As Coronavirus Spreads, Schools Around The World Close For 300 Million Students

As Coronavirus Spreads, Schools Around The World Close For 300 Million Students

Schools and universities around the world have been forced to rethink the ways students and learning should move forward in the wake of coronavirus.
Nicole Fisher
By

In the last few days, schools and universities around the world have been forced to rethink the ways students and learning should move forward in the wake of coronavirus SARS-CoV-2. As of March 4, UNESCO estimated at least 300 million students globally are not allowed to go to school because of the virus.

“While temporary school closures as a result of health and other crises are not new unfortunately, the global scale and speed of the current education disruption is unparalleled and, if prolonged, could threaten the right to education,” said UNESCO Director General Audrey Azoulay.

A least 22 countries on three continents have closed primary, secondary, and higher education schools, with 13 countries closing schools nationwide. Domestically, California has shuttered schools and multiple east coast states like New York are beginning to do so this week.

While not yet canceling school altogether, Missouri and other Midwest states are preparing to do so. Thus, the decisions made in the coming days will be potentially life-changing for hundreds of millions of people, touching everything from shifts toward e-learning to long-term effects on career paths, workforce development, and economic shifts.

Higher Education Disruptions Affect the Workforce

Higher education in particular might not seem like a crucial point for international planning pertaining to coronavirus SARS-CoV-2. However, campuses often reside in highly populated areas, meaning choices to congregate students, faculty, and staff, or to shutter the doors have repercussions throughout communities, both for risk of exposure and economically. Further, millions of people not attending school would postpone the entry of more workers like doctors and nurses into the labor force and interrupt day-to-day family life.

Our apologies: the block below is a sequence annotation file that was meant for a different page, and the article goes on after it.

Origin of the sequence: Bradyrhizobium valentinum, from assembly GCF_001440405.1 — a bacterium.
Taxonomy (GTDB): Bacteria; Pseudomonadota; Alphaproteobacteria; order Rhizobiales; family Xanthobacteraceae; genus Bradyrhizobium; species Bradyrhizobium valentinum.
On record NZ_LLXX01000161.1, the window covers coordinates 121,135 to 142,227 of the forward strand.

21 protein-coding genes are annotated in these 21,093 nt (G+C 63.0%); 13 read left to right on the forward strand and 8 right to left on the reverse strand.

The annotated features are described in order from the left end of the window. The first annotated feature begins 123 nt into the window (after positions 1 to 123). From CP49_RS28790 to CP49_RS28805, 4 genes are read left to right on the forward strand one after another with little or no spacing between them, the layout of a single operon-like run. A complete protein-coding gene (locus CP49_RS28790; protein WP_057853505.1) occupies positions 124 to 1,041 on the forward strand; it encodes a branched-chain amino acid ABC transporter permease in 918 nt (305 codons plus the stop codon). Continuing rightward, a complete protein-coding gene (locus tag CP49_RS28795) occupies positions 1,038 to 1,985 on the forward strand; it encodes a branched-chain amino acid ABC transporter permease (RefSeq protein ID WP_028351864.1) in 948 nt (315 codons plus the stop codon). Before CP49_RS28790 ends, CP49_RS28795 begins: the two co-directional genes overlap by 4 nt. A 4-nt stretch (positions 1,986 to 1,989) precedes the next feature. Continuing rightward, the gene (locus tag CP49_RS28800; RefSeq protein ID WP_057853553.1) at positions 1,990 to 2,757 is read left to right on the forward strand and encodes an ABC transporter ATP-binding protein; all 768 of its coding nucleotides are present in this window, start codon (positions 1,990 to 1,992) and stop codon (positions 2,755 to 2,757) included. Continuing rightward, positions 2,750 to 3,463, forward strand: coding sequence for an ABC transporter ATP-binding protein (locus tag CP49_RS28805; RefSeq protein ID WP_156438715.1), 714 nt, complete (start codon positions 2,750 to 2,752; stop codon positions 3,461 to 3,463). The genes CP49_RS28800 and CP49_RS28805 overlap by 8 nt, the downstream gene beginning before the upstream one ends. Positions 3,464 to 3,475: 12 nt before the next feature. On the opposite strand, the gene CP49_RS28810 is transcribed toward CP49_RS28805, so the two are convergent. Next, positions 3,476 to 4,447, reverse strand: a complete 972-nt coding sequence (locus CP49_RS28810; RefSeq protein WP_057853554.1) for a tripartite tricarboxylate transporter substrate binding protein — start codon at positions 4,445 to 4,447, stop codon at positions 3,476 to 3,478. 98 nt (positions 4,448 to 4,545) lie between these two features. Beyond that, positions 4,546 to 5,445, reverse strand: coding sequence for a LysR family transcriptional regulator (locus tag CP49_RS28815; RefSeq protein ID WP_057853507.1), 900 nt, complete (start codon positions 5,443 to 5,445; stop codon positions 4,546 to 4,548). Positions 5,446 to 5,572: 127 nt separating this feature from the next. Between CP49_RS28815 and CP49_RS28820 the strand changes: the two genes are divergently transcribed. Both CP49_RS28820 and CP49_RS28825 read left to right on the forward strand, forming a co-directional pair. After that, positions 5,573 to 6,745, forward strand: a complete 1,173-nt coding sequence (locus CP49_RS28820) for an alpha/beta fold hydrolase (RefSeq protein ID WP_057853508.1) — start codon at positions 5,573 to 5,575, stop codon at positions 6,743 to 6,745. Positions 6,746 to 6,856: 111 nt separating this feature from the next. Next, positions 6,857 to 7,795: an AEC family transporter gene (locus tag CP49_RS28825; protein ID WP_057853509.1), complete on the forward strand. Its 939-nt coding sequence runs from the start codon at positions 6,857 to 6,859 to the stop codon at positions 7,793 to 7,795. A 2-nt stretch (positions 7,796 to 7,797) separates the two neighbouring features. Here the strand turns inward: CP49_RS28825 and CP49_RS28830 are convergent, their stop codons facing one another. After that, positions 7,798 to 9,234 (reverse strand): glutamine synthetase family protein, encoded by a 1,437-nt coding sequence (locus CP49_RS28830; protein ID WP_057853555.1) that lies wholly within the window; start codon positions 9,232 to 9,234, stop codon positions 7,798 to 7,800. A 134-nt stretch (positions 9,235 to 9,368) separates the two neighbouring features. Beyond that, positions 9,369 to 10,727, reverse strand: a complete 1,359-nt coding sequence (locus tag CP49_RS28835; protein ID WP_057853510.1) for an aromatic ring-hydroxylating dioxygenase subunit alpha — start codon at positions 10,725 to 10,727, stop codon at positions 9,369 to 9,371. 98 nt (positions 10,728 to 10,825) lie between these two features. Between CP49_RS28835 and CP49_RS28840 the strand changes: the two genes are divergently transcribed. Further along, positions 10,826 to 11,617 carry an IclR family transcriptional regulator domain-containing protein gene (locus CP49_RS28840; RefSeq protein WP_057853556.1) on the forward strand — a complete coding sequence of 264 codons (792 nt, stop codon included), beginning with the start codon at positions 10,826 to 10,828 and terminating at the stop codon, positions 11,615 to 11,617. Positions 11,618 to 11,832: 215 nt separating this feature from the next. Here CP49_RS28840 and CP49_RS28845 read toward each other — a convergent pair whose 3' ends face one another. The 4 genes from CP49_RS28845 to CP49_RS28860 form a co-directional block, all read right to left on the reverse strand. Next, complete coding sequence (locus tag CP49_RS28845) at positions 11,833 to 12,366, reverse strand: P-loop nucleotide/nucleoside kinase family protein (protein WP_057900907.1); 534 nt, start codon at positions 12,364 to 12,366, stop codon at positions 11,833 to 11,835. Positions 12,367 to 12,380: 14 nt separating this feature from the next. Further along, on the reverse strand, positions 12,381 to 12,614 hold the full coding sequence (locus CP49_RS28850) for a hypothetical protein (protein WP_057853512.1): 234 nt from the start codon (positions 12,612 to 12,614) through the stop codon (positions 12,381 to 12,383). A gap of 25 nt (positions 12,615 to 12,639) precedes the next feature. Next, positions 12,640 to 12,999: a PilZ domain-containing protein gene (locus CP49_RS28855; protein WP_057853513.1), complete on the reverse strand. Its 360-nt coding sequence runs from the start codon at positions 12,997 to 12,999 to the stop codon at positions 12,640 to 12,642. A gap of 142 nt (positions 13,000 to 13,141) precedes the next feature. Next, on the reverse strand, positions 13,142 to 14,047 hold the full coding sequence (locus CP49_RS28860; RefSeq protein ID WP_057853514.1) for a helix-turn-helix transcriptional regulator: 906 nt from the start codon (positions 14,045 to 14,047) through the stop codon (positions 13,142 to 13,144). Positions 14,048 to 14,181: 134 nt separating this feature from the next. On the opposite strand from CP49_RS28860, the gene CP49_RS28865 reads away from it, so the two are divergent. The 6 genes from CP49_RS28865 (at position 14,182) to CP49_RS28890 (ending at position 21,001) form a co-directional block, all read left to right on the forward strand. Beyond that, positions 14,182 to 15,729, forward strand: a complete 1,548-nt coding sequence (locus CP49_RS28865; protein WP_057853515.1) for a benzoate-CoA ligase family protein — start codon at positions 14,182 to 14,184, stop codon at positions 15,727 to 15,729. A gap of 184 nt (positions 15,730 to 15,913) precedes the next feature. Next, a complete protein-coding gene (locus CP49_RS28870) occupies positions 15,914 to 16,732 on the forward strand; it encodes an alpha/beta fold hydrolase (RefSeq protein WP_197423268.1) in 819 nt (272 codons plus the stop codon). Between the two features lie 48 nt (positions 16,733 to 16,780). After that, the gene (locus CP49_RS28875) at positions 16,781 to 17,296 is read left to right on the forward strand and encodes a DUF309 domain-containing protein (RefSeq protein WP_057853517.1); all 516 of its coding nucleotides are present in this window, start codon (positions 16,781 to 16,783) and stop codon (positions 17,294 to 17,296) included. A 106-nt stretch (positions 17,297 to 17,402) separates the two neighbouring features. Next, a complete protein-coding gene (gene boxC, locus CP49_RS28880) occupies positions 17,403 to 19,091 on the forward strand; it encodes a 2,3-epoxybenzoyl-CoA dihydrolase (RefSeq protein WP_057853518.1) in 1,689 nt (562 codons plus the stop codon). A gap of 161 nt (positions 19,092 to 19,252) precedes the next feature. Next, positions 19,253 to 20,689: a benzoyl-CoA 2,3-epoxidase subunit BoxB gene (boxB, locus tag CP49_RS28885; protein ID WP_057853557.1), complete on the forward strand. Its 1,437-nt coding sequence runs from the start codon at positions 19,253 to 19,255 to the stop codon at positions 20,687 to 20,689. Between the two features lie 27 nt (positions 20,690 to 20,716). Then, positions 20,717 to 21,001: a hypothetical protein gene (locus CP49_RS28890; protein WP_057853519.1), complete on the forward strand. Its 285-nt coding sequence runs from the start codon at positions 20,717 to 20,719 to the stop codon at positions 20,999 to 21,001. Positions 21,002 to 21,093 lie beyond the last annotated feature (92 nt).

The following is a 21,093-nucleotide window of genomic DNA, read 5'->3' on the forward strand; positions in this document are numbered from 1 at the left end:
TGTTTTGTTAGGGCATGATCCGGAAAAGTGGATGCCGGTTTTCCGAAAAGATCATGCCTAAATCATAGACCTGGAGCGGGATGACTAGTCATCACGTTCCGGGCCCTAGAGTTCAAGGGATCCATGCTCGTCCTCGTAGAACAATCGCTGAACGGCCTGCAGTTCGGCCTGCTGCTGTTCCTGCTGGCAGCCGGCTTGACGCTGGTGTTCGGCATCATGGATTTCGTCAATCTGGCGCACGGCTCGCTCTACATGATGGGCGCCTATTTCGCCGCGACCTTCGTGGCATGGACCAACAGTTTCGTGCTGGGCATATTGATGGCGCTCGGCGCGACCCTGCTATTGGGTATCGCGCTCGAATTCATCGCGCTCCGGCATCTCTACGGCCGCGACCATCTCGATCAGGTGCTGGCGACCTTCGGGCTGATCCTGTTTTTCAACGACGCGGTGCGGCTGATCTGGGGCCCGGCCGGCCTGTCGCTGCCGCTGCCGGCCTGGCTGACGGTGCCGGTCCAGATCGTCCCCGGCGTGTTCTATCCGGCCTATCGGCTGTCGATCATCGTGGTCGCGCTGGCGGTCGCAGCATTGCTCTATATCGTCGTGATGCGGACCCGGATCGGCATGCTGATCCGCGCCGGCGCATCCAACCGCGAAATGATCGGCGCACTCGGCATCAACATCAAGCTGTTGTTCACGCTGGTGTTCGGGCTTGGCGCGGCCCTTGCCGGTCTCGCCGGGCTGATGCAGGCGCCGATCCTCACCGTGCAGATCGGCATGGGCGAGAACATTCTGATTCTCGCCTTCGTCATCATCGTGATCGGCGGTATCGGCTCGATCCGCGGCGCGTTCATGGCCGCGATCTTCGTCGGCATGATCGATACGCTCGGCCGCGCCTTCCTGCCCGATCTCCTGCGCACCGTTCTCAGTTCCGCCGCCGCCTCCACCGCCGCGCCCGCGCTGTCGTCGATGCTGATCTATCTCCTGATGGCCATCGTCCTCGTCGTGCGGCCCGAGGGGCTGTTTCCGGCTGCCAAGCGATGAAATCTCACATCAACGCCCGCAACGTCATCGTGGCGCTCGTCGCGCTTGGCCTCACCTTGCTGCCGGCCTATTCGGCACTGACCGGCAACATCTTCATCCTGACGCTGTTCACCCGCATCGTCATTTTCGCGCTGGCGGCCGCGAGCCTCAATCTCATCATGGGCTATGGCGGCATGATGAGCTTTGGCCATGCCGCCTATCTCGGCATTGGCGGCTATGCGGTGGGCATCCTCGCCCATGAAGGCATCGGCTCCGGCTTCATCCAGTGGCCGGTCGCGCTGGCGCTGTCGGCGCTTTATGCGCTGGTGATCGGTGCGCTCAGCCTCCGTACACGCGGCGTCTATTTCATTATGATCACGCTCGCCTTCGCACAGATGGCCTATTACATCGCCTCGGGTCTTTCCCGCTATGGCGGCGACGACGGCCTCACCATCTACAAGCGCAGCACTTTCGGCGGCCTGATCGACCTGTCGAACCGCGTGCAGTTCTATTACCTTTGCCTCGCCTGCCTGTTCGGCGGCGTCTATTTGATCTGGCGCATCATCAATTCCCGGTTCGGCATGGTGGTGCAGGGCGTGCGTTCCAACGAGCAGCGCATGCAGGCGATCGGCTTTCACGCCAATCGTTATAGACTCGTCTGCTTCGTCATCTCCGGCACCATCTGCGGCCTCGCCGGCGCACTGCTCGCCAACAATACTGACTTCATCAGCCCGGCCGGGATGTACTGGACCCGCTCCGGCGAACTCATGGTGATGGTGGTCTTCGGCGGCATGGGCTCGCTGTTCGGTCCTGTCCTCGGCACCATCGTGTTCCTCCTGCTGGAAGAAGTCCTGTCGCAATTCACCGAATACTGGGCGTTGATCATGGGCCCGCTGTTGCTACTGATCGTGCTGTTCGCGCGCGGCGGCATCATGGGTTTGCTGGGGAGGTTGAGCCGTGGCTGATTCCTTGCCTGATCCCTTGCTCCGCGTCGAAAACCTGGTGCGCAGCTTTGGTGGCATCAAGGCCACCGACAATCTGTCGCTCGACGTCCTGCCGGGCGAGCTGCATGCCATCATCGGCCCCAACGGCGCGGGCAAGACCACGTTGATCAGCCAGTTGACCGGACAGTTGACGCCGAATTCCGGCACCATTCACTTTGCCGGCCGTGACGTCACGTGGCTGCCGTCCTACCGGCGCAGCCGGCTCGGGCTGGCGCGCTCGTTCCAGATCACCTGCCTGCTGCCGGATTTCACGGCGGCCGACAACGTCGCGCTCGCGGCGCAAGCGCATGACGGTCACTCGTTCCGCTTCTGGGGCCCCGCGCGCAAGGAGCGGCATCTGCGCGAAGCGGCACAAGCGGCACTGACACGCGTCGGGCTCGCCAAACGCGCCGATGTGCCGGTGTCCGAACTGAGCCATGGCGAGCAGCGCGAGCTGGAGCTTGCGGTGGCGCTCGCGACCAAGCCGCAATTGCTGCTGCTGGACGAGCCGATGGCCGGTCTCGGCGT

In some of the most affected areas, decisions have already been made to cancel entire semesters. This means colleges and universities could see enrollment pipelines dwindle. Reports from Australia indicate that more than half of Chinese students enrolled in universities were not present in the days leading up to the semester starting in March. Travel restrictions imposed at the government and university levels, as well as family decisions about health and safety, are preventing many students—and therefore academic dollars—from flowing into higher education.

Given the billions of dollars spent on schools and higher education around the world, closing schools, banning students, and cancelling semester(s) worth of courses (and graduations) is a strong signal for national and international panic. With so much riding on the decision-making this week, it’s important to understand the current status of schools around the world.

An International Response

Last Thursday, Japan’s prime minister shocked citizens by calling to close all schools until April. In China, in-person teaching has already been halted and some foreign campuses emptied. Local school systems throughout China have also delayed re-opening and been forced to shut down after-school programs for younger students. Millions of students across other countries such as Iran, Iraq, Italy, North Korea, and Vietnam have been affected by nationwide school closures, with untold repercussions for communities and families.

According to Times Higher Education, in Hong Kong (which has some of the highest rates of international students) administrators say resuming normal teaching within the next month is “unlikely.” So universities all over the world have begun to recall students home from the region. In some instances the educational institutions are footing the bill for return flights, while in other instances students are left to figure out unexpected travel on their own.

Academic conferences have also been canceled for spring and summer 2020, because meeting sites and travel will continue to spread the disease, so faculty are not permitted or highly encouraged not to attend conferences. The impact of this will be felt for the year to come as collaborative efforts, deal-making, and shared research will be reduced.